Frequency of KCNQ1 variants causing loss of methylation of Imprinting Centre 2 in Beckwith-Wiedemann syndrome

Carla Eßinger, Stephanie Karch, Ute Moog, György Fekete, Anna Lengyel, Eva Pinti, Thomas Eggermann, Matthias Begemann

Research output: Contribution to journalArticle


Background: Beckwith-Wiedemann syndrome (BWS) is an imprinting disorder caused by disturbances of the chromosomal region 11p15.5. The most frequent molecular finding in BWS is loss of methylation (LOM) of the Imprinting Centre 2 (IC2) region on the maternal allele, which is localised in intron 10 of the KCNQ1 gene. In rare cases, LOM of IC2 has been reported in families with KCNQ1 germline variants which additionally cause long-QT syndrome (LQTS). Thus, a functional link between disrupted KCNQ1 transcripts and altered IC2 methylation has been suggested, resulting in the co-occurrence of LQTS and BWS in case of maternal inheritance. Whereas these cases were identified by chance or in patients with abnormal electrocardiograms, a systematic screen for KCNQ1 variants in IC2 LOM carriers has not yet been performed. Results: We analysed 52 BWS patients with IC2 LOM to determine the frequency of germline variants in KCNQ1 by MLPA and an amplicon-based next generation sequencing approach. We identified one patient with a splice site variant causing premature transcription termination of KCNQ1. Conclusions: Our study strengthens the hypothesis that proper KCNQ1 transcription is required for the establishment of IC2 methylation, but that KCNQ1 variants cause IC2 LOM only in a small number of BWS patients.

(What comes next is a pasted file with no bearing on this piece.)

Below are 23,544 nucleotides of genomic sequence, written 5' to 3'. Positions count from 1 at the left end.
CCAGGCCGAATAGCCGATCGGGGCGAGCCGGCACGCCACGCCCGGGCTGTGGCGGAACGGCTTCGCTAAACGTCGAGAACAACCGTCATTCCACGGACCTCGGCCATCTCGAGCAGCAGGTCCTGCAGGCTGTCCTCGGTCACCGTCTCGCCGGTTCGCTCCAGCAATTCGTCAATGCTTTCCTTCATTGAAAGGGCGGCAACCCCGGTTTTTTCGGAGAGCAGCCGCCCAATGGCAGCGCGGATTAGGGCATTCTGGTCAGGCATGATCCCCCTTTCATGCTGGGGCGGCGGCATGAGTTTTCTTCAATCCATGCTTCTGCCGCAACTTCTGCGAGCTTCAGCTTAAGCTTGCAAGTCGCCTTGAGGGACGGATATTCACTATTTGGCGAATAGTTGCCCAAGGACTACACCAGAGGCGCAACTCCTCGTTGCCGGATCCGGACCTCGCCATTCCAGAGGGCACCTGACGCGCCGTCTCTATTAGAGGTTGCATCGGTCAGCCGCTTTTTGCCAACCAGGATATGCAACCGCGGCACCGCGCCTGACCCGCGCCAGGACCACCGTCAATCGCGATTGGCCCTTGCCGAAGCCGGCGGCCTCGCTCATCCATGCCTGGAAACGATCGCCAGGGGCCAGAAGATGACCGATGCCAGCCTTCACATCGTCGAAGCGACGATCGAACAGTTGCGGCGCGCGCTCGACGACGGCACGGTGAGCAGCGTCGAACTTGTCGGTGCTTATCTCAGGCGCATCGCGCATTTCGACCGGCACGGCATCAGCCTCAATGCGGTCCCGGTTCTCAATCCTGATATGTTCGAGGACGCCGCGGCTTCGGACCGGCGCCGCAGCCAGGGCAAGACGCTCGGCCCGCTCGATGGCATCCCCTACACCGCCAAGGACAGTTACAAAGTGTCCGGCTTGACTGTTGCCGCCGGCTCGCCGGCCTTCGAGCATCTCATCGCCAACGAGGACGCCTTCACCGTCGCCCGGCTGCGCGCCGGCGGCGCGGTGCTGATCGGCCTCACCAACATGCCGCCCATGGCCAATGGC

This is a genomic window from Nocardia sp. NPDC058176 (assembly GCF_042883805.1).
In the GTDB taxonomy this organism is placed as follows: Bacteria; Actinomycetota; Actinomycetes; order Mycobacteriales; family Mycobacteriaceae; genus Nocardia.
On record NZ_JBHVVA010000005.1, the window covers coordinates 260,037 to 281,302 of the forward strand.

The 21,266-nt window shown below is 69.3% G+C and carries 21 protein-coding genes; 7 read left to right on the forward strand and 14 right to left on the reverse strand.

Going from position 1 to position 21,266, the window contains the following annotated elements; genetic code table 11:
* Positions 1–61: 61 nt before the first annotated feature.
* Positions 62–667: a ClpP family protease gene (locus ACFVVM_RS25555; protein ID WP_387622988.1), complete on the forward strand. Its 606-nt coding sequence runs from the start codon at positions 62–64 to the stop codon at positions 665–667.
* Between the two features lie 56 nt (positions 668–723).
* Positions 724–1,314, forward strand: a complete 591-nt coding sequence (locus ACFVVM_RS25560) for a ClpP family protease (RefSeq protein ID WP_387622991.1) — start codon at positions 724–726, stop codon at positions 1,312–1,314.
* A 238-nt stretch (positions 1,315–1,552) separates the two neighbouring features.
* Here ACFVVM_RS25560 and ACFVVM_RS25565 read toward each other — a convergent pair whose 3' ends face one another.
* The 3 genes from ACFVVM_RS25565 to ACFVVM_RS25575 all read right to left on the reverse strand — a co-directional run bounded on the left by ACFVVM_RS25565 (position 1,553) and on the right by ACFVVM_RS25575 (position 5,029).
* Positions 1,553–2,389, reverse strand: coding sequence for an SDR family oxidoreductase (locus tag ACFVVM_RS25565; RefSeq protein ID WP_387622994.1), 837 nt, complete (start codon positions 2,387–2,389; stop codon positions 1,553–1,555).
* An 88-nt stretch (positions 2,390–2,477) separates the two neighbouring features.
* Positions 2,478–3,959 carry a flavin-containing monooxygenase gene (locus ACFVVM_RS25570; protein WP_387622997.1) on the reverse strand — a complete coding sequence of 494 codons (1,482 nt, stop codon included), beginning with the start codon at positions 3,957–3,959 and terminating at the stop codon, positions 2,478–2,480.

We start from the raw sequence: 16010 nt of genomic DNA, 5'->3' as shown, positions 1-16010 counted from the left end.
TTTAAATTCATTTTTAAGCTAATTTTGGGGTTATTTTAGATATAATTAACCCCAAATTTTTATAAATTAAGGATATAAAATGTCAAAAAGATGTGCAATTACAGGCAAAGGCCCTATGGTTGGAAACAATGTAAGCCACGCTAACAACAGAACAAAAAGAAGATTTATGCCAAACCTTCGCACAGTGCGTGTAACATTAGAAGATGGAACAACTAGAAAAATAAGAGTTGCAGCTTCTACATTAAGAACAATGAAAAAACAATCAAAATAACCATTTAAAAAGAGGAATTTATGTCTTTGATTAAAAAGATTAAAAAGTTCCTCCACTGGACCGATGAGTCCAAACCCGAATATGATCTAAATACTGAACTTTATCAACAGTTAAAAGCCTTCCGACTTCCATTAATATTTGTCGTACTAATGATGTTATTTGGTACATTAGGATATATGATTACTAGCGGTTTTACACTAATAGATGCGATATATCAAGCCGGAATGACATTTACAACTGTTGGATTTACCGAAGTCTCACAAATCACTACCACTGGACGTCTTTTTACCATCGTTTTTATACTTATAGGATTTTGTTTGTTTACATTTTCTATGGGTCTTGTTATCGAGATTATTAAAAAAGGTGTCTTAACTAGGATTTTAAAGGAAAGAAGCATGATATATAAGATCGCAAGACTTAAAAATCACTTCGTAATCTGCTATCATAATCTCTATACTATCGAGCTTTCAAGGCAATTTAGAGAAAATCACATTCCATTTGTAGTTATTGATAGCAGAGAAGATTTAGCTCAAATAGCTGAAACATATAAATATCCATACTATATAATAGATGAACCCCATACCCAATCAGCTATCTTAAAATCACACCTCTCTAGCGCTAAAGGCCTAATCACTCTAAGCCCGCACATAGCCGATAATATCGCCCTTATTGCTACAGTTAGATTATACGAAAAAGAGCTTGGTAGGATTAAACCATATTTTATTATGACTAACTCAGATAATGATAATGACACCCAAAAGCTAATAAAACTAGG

Original languageEnglish
Article number63
JournalClinical Epigenetics
Issue number1
Publication statusPublished - May 11 2020


  • Beckwith-Wiedemann syndrome
  • Imprinting Centre 2
  • KCNQ1 variants
  • Long-QT syndrome
  • Loss of methylation

ASJC Scopus subject areas

  • Molecular Biology
  • Genetics
  • Developmental Biology
  • Genetics(clinical)

Fingerprint Dive into the research topics of 'Frequency of KCNQ1 variants causing loss of methylation of Imprinting Centre 2 in Beckwith-Wiedemann syndrome'. Together they form a unique fingerprint.

  • Cite this